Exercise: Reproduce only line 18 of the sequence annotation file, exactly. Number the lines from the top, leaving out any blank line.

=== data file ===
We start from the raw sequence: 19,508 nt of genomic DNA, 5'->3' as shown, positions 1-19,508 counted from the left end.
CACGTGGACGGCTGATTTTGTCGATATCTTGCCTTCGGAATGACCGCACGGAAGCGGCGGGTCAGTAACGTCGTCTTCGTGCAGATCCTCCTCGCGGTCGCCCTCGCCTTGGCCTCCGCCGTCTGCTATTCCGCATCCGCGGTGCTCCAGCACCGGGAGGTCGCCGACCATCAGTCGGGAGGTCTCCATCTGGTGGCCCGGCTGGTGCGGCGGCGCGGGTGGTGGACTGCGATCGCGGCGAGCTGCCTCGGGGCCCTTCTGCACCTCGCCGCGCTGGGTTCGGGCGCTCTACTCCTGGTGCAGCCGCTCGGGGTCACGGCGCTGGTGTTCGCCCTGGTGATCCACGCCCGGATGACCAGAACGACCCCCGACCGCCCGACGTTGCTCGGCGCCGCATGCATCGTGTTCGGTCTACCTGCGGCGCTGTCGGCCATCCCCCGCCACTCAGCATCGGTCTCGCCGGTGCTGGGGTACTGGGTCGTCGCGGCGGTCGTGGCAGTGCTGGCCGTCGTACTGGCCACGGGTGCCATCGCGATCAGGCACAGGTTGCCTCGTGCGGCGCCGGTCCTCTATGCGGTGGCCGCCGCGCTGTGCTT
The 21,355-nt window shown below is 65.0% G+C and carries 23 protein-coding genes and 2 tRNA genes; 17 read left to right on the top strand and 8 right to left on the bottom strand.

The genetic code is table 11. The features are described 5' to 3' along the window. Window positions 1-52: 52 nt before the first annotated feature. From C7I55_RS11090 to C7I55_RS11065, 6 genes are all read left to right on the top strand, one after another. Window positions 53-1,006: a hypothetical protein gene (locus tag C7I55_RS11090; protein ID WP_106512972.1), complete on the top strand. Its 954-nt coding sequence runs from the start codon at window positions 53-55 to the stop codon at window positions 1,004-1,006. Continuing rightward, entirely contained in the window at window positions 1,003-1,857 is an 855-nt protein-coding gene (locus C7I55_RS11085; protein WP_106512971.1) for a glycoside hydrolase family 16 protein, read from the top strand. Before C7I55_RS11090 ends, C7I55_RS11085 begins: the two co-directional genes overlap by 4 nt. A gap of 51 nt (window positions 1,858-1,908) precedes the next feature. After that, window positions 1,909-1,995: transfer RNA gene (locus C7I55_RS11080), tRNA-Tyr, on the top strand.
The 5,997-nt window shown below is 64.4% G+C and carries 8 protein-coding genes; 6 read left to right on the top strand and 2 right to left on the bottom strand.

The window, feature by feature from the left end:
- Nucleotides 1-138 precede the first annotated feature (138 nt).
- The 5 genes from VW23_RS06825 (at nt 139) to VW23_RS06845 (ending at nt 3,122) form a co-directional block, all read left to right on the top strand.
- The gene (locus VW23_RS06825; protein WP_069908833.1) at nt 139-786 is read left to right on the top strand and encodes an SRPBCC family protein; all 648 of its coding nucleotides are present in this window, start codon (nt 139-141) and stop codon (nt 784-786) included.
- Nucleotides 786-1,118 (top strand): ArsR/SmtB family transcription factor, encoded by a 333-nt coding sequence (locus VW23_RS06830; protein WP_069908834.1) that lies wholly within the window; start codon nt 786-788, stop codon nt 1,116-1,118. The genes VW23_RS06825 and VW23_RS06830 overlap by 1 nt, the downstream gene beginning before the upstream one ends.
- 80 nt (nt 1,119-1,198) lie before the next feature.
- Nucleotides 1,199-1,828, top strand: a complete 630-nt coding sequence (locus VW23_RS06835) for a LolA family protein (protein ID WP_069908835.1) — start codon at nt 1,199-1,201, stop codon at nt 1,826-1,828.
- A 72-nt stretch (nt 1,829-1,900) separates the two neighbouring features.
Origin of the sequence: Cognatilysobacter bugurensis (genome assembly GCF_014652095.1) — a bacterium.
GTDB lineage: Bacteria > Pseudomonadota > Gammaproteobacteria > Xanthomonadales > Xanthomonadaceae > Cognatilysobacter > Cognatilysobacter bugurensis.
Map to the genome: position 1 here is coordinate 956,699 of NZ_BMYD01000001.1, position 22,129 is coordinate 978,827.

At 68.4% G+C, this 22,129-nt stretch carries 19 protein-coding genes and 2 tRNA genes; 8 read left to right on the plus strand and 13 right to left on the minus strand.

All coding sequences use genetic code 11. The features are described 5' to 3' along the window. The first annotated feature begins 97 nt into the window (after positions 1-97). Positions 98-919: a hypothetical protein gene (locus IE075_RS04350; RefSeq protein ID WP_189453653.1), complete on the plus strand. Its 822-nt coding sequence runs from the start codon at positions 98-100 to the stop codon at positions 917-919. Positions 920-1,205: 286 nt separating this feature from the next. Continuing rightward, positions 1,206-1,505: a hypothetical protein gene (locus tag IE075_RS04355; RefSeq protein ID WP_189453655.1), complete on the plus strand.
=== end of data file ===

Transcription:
All coding sequences use genetic code 11. The features are described 5' to 3' along the window. The first annotated feature begins 97 nt into the window (after positions 1-97). Positions 98-919: a hypothetical protein gene (locus IE075_RS04350; RefSeq protein ID WP_189453653.1), complete on the plus strand. Its 822-nt coding sequence runs from the start codon at positions 98-100 to the stop codon at positions 917-919. Positions 920-1,205: 286 nt separating this feature from the next. Continuing rightward, positions 1,206-1,505: a hypothetical protein gene (locus tag IE075_RS04355; RefSeq protein ID WP_189453655.1), complete on the plus strand.